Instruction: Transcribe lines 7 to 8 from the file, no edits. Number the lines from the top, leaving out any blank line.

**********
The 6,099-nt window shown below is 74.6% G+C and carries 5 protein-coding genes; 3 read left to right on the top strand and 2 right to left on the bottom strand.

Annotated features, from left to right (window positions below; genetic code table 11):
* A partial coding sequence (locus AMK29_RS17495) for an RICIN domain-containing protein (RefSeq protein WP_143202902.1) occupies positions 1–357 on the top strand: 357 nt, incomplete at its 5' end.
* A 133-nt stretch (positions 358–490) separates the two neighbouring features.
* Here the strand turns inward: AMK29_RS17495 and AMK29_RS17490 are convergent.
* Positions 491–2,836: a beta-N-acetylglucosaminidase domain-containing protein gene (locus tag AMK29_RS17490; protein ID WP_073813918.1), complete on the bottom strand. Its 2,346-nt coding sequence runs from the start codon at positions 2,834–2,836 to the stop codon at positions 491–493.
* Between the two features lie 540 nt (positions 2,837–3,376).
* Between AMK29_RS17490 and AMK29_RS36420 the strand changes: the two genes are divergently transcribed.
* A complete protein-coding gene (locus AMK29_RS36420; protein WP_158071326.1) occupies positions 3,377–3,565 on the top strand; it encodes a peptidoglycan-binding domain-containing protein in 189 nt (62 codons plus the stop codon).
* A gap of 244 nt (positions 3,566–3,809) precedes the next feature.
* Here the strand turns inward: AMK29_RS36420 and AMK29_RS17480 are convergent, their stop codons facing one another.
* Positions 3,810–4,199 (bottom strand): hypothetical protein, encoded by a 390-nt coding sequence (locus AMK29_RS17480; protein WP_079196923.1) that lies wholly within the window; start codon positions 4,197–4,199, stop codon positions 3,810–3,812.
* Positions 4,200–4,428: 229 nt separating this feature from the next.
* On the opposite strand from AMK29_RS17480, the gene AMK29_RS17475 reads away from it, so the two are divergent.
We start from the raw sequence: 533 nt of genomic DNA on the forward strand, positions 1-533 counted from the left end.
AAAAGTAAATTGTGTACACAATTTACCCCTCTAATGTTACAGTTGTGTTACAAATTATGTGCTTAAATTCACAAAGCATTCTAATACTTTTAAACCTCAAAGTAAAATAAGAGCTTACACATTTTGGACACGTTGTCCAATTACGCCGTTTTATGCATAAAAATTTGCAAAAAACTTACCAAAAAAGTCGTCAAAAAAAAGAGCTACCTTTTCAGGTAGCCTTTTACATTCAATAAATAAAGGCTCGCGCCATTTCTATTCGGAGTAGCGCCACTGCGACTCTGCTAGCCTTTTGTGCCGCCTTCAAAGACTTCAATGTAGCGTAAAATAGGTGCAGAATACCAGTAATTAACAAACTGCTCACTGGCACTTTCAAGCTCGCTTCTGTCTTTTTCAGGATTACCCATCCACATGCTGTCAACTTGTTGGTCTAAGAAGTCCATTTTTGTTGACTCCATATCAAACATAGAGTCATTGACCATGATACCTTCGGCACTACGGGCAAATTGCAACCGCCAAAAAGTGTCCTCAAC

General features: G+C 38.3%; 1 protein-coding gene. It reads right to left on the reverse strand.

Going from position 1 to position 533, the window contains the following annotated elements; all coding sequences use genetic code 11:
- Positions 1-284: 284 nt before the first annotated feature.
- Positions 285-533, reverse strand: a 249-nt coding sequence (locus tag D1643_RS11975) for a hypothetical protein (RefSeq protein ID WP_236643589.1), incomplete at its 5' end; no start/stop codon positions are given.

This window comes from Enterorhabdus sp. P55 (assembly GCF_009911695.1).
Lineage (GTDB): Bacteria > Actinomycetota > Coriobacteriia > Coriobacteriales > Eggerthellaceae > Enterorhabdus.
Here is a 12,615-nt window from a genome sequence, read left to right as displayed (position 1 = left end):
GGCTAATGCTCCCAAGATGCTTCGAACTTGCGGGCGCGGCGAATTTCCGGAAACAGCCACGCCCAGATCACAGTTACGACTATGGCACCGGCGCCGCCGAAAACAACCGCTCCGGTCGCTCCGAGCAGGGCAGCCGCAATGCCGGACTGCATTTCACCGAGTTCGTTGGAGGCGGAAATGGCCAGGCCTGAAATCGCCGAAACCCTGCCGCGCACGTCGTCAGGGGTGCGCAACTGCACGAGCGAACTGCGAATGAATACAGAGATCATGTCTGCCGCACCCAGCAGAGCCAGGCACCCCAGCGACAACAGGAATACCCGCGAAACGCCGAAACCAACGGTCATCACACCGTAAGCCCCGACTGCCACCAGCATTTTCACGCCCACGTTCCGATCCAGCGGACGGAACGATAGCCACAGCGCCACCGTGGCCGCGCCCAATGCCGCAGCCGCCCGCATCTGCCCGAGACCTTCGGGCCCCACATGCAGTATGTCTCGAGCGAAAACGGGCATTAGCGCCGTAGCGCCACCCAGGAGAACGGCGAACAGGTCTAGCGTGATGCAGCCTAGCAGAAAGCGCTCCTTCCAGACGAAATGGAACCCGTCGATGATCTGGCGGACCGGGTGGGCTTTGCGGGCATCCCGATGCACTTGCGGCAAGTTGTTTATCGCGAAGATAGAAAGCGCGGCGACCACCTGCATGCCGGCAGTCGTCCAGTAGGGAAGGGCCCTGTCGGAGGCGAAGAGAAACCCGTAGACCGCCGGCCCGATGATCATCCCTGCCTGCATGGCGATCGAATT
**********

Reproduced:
* Between the two features lie 540 nt (positions 2,837–3,376).
* Between AMK29_RS17490 and AMK29_RS36420 the strand changes: the two genes are divergently transcribed.